The Philosophy of Science: What It Is, and Why Cosmologists Should Care
Dr. Bridget Falck of the University of Oslo, will present a lecture entitled "The Philosophy of Science: What It Is, and Why Cosmologists Should Care"
After a coffee break, we will then have a discussion session on philosophical issues relating to models, measurement, and computer simulations, with the title "Are N-body Simulations experiments? a discussion on the epistemology of cosmological simulations within cosmology, and their role in the verification and validation of physical theory", introduced by Dr. Jack Morrice (Cosmology UCT).
Workshop on the Philosophical Foundations of Cosmology
Cosmology has the unique privilege of being the study of the Universe as a whole. This brings with it unique challenges compared to other fields of science - e.g., we cannot run direct experiments on the entire Universe in a lab, we cannot observe the Universe from a different location, and we cannot change its initial conditions. Cosmology can thus especially benefit from philosophical considerations. The goal of this half-day workshop is to provide scientists with the philosophical foundations with which to explore the philosophical issues faced in cosmology, such as: Are theories that predict multiverses testable? Does the anthropic principle have explanatory power? What is the epistemic value of cosmological simulations, compared to theory and experiment? How do we make statistical statements about the Universe? We hope that you can join us!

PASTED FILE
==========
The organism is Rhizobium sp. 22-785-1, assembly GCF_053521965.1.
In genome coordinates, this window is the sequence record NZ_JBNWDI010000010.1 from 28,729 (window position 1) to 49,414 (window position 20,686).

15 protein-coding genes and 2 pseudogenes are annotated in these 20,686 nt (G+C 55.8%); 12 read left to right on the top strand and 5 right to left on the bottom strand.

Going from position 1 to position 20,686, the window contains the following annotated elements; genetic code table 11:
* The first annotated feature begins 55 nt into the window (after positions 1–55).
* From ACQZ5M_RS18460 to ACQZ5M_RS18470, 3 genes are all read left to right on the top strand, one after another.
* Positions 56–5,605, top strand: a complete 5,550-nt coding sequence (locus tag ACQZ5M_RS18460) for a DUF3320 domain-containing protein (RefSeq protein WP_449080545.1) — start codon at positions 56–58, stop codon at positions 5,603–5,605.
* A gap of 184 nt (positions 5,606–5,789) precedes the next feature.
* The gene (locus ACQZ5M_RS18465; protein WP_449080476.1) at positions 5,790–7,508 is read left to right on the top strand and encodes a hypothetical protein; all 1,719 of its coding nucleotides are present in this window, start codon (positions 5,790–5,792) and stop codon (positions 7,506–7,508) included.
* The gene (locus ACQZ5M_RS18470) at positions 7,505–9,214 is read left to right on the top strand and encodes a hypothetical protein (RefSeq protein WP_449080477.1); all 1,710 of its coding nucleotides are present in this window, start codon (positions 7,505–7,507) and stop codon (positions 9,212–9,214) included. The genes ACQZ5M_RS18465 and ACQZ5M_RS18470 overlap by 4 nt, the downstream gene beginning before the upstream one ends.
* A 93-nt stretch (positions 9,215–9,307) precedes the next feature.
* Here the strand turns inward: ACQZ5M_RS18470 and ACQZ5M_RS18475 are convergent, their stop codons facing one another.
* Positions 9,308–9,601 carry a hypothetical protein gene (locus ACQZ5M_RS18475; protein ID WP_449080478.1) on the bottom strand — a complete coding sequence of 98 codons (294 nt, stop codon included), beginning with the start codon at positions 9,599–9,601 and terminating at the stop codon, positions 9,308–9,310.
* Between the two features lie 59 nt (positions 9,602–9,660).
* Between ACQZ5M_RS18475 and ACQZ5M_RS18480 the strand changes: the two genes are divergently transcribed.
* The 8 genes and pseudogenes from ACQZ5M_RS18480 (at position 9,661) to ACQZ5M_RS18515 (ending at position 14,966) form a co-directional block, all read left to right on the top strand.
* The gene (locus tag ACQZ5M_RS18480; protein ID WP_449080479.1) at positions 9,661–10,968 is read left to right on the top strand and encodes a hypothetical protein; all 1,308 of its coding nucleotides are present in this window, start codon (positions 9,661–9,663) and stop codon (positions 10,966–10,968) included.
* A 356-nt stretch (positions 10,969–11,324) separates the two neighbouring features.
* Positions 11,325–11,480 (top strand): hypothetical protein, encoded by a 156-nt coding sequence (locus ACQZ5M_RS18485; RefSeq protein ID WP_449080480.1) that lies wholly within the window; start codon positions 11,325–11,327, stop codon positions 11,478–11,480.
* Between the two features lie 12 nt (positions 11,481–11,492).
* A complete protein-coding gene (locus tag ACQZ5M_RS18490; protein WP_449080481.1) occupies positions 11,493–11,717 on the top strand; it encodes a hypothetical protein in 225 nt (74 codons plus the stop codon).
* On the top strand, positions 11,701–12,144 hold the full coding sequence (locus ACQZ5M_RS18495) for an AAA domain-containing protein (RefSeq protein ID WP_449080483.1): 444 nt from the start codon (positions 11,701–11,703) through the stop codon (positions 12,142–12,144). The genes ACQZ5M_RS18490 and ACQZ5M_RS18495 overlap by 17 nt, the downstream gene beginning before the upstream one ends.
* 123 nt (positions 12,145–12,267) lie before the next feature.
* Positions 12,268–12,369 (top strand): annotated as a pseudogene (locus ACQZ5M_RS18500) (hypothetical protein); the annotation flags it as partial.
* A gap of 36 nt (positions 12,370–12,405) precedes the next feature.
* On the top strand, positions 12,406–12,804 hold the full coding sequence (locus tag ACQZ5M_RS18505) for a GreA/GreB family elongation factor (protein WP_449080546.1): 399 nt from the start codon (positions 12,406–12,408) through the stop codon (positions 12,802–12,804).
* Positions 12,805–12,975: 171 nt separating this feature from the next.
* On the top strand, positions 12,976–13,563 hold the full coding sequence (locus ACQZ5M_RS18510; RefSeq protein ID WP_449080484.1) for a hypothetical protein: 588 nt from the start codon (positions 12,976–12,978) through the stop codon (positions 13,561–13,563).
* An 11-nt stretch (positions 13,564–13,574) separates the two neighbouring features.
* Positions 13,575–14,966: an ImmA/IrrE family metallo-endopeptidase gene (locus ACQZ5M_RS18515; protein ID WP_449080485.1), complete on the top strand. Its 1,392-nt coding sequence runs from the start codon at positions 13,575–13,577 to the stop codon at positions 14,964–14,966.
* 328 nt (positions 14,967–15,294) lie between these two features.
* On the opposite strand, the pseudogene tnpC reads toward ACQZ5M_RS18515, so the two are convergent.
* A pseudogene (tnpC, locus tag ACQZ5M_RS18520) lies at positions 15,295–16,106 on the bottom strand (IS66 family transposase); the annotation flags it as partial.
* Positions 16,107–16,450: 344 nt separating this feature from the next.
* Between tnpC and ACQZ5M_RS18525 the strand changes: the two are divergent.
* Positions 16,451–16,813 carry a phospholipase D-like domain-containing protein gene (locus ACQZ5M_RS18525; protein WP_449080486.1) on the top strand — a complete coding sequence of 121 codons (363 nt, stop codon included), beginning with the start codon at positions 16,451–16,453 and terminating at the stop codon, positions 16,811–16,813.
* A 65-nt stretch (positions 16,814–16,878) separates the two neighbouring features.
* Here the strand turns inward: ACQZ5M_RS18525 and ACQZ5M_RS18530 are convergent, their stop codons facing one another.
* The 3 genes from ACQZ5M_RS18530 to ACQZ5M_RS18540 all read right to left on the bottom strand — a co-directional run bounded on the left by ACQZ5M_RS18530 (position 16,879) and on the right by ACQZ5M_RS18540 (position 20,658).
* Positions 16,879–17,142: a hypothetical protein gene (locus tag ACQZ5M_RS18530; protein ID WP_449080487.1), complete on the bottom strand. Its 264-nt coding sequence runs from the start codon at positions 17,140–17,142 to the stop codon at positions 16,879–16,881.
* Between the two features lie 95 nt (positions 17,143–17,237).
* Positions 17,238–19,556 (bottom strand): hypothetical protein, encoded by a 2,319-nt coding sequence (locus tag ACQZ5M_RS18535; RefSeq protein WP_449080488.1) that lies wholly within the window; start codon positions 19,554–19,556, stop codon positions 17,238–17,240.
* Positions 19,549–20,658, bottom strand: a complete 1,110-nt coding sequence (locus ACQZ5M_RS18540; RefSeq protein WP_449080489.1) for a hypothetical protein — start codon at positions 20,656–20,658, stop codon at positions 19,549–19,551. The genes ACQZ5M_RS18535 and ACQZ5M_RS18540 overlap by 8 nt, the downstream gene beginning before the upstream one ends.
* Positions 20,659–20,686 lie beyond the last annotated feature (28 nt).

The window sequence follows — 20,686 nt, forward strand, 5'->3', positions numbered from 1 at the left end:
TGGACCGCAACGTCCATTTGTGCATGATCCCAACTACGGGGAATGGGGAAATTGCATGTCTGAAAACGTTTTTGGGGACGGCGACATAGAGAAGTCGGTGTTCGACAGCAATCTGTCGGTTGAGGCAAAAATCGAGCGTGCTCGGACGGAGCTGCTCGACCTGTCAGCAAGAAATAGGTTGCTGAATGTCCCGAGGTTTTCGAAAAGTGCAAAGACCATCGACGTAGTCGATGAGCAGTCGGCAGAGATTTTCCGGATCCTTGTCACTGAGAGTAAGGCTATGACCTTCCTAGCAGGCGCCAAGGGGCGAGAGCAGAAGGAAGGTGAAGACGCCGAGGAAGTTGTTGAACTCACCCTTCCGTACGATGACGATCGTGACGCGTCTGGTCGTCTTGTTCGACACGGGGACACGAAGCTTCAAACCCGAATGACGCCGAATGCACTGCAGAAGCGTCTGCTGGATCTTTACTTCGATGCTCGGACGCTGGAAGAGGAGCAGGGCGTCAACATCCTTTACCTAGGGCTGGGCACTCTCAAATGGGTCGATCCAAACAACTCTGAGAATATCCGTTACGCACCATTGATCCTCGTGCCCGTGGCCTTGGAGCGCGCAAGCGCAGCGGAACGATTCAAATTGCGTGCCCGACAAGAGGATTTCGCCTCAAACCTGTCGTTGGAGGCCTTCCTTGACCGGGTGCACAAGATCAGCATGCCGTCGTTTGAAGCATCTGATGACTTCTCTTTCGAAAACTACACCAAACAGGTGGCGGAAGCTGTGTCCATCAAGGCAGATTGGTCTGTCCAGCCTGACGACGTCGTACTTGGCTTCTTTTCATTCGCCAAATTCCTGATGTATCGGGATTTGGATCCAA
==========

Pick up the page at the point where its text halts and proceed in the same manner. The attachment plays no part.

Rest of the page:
Wednesday, November 29, 2017 - 13:30
UCT Mathematics Department Room MAM111, Mathematics Building, UCT Upper campus.
Science Faculty Level 6, PD Hahn Building
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